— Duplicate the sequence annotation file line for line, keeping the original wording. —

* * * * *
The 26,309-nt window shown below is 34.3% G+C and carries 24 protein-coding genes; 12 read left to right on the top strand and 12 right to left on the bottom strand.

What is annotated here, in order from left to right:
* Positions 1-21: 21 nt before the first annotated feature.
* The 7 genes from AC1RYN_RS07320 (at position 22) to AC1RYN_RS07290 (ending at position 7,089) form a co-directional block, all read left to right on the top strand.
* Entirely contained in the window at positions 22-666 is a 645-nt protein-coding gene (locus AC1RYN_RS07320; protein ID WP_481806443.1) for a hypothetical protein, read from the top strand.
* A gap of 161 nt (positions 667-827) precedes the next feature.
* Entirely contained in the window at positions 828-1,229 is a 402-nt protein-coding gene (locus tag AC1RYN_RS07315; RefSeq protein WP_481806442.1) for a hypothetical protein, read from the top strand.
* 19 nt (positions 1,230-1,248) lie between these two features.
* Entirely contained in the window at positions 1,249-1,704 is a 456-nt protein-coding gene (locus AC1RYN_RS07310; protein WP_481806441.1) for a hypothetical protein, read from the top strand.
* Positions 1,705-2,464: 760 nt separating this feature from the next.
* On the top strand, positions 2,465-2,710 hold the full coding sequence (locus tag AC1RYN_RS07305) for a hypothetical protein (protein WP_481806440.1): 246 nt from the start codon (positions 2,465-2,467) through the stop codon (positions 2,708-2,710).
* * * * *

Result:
The 26,309-nt window shown below is 34.3% G+C and carries 24 protein-coding genes; 12 read left to right on the top strand and 12 right to left on the bottom strand.

What is annotated here, in order from left to right:
* Positions 1-21: 21 nt before the first annotated feature.
* The 7 genes from AC1RYN_RS07320 (at position 22) to AC1RYN_RS07290 (ending at position 7,089) form a co-directional block, all read left to right on the top strand.
* Entirely contained in the window at positions 22-666 is a 645-nt protein-coding gene (locus AC1RYN_RS07320; protein ID WP_481806443.1) for a hypothetical protein, read from the top strand.
* A gap of 161 nt (positions 667-827) precedes the next feature.
* Entirely contained in the window at positions 828-1,229 is a 402-nt protein-coding gene (locus tag AC1RYN_RS07315; RefSeq protein WP_481806442.1) for a hypothetical protein, read from the top strand.
* 19 nt (positions 1,230-1,248) lie between these two features.
* Entirely contained in the window at positions 1,249-1,704 is a 456-nt protein-coding gene (locus AC1RYN_RS07310; protein WP_481806441.1) for a hypothetical protein, read from the top strand.
* Positions 1,705-2,464: 760 nt separating this feature from the next.
* On the top strand, positions 2,465-2,710 hold the full coding sequence (locus tag AC1RYN_RS07305) for a hypothetical protein (protein WP_481806440.1): 246 nt from the start codon (positions 2,465-2,467) through the stop codon (positions 2,708-2,710).